Placement of the second radiator ideas:
a. On top of hood, with a custom louver fitted with a powerful fan to blow air through it.


b. Install overhead with a similar enclosure and fan.


7. Strong fans on each side of the hood, in custom enclosures, to blow air into the engine compartment. I figure blowing down, as up would move air off the blistering roads.



8. Mentioned it before, but will be removing the lift and hopefully selling it. It works perfectly, and I even thought of using that as basically an "elevator" to get in and out. But that seems ridiculous with how slow it is, and I hate depending on that to get in and out each time.



I considered relocating the lift to the back door, to use for whenever necessary, but again, it's really a waste of time, effort, space, and weight.



I have video, which will go on youtube once I get the chance to edit it together.


9. One last thing: I may rename the bus. I like "The Argo", but at the same time it seems not that unique a name, and the legend has the ship killing its captain. So I'm thinking of another name-maybe.
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Old 06-12-2019, 02:17 AM   #33
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Argo-not?
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Old 06-12-2019, 06:04 AM   #34
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Christ on a cracker, that was just terrible!!!
(naughty pun, I like it. )

Quote:
Originally Posted by plfking View Post
Argo-not?
Congrats on successfully navigating your acquisition home! Now then, a coupla notes...
Luaun is friable stuff, 1/8" will splinter or crack if you look at it sideways. Using it on my ceiling, and getting a clean fit onto the curves is a chore.
The main thing holding up on my installing a roof deck is most insurers disallow such structures. It's hard enuf insuring a Skoolie, be certain before you whip out your big deck...
Gonna add comments in bold to your original from here, too lengthy to keep going back n forth.

Quote:
Originally Posted by Joe45 View Post
1. The ceiling is attached with screws, not rivets. Still trying to decide if it's worth removing it to insulate, since I'm adding a deck and plan to insulate between it and the room.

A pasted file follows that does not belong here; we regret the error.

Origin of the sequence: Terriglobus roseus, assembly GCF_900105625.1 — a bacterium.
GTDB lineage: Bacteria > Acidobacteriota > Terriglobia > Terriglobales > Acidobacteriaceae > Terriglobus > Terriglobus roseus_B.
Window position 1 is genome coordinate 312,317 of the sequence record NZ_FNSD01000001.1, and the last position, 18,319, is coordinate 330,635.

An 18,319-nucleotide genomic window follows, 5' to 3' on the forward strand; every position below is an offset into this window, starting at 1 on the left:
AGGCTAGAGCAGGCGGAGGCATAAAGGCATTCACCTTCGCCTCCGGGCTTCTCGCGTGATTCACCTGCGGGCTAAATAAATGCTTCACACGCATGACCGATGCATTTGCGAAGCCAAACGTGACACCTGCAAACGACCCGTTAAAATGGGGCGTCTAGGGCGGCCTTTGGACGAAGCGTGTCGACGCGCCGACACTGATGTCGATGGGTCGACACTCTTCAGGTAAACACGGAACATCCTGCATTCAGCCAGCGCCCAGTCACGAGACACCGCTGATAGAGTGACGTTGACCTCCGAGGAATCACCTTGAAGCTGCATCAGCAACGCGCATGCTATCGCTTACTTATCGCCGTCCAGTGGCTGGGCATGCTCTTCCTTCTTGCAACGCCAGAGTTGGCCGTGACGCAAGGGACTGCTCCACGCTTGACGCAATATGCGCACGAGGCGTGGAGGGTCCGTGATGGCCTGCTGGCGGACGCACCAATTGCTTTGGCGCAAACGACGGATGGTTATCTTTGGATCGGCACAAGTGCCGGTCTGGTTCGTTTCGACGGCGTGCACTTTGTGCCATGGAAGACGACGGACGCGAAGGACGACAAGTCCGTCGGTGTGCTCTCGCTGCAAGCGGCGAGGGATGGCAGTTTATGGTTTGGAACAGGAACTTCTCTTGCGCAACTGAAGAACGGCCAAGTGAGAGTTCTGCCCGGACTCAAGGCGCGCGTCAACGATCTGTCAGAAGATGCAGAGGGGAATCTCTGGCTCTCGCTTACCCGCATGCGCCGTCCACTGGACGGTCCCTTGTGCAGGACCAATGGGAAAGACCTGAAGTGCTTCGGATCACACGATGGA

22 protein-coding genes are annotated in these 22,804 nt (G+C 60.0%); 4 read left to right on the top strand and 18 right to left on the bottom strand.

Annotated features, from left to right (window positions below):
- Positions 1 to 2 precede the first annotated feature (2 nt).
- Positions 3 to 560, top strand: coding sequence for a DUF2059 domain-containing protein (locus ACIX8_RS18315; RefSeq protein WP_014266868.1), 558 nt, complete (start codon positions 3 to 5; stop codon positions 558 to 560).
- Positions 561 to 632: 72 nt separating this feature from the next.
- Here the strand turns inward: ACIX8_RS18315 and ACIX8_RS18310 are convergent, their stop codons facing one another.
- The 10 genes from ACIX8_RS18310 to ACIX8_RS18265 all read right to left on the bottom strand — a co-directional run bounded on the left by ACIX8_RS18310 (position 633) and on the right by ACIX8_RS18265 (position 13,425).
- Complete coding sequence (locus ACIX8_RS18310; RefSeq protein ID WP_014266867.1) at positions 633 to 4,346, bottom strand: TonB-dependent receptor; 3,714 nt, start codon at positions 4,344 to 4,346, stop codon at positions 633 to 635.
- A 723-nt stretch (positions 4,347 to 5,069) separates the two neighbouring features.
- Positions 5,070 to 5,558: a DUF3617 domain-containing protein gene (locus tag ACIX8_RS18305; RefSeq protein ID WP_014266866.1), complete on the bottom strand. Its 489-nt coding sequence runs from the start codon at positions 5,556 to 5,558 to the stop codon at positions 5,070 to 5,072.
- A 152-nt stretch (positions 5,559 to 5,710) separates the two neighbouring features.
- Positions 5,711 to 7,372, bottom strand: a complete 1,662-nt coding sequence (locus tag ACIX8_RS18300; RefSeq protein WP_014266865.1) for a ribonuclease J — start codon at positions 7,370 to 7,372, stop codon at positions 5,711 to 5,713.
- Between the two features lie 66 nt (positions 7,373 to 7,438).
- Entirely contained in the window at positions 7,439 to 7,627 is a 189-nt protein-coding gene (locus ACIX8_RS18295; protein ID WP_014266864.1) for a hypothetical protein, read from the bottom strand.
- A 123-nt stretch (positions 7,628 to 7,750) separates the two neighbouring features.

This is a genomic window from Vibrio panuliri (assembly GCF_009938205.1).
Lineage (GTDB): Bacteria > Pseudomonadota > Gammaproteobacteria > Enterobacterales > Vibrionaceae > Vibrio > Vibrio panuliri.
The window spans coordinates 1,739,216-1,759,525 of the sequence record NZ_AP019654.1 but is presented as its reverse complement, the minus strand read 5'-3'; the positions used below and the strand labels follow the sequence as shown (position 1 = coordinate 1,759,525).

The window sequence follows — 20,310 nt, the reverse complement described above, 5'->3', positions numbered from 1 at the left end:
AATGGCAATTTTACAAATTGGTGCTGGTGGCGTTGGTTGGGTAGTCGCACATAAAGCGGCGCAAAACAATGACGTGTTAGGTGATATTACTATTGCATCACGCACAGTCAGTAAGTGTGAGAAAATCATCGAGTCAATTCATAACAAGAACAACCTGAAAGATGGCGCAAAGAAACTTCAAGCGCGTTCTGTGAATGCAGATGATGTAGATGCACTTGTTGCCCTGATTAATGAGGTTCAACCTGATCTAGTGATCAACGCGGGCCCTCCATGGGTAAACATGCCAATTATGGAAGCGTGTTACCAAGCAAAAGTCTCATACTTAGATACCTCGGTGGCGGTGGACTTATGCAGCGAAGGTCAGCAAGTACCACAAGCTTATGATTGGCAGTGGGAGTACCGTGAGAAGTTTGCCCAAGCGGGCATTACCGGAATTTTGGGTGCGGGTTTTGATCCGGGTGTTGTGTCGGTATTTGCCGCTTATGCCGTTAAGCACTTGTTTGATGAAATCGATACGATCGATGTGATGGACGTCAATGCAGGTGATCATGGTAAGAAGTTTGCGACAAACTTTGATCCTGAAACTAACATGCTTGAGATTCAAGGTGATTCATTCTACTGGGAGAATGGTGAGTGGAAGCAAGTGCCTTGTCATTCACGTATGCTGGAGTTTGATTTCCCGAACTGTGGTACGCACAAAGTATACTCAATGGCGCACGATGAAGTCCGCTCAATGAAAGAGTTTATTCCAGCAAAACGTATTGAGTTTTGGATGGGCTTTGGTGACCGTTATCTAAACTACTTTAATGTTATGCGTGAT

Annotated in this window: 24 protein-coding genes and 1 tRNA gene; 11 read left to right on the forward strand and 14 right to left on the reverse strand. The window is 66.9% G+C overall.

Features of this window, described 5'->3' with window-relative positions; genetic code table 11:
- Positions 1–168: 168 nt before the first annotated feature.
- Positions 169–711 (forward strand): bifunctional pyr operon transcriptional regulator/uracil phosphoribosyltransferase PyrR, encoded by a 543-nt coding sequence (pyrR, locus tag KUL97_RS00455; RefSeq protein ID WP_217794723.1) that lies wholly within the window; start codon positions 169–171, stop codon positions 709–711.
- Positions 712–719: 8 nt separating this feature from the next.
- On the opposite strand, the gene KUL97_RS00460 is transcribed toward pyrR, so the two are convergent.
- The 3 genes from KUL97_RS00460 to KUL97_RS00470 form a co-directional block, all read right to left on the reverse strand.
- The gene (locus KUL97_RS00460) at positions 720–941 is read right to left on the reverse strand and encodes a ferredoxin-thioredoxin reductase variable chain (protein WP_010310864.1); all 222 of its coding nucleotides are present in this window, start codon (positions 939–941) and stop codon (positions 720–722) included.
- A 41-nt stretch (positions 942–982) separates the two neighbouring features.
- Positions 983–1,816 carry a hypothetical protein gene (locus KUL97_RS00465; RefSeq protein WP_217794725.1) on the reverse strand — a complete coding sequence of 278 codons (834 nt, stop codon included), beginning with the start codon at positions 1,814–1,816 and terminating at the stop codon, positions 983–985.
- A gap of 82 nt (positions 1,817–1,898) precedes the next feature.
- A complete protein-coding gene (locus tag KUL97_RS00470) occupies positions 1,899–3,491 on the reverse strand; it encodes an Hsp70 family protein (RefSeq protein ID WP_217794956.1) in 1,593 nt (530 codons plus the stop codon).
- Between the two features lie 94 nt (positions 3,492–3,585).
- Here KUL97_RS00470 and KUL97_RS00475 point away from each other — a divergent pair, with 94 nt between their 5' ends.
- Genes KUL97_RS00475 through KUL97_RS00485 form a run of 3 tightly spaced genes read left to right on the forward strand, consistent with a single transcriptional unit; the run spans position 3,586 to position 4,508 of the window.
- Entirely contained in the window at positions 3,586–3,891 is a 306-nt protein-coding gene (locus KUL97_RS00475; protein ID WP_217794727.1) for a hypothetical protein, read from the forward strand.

Also, I kind of like the way the perforated metal looks in white on the ceiling. I could also cover it with that thin "luan" stuff, but think I prefer the white.



2. Pretty sure I'm leaving the floor as is. It's a Scottsdale bus (desert) and the floor is immaculate. There is no rust anywhere on that bus.

It's also covered with those tie-downs, which I hear are an absolute hell to remove. Figure I can use them to tie down the furniture, and throw a rug or even a wood walkway down the center.


I will probably remove the rubber coating though.

You might want to seriously consider insulating the floor, lest the A/C's chill leak away thru it.
Speaking of which- you'll either need to hire an HVAC cat to come out to suck the refrigerant from your system, or invest in the gear to do so yourself


3. The A/C units are coming out-because they are huge and also useless. Need to figure out how to do that without causing myself death or serious injury.


4. The heaters are coming out as well-because they are in the way and not too useful. I'd rather install a mini wood stove.
Might wanna reconsider doing that until you've addressed the overheat situation.
Its a messy, complicated evolution, not to mention that you can currently improve engine cooling by firing them up.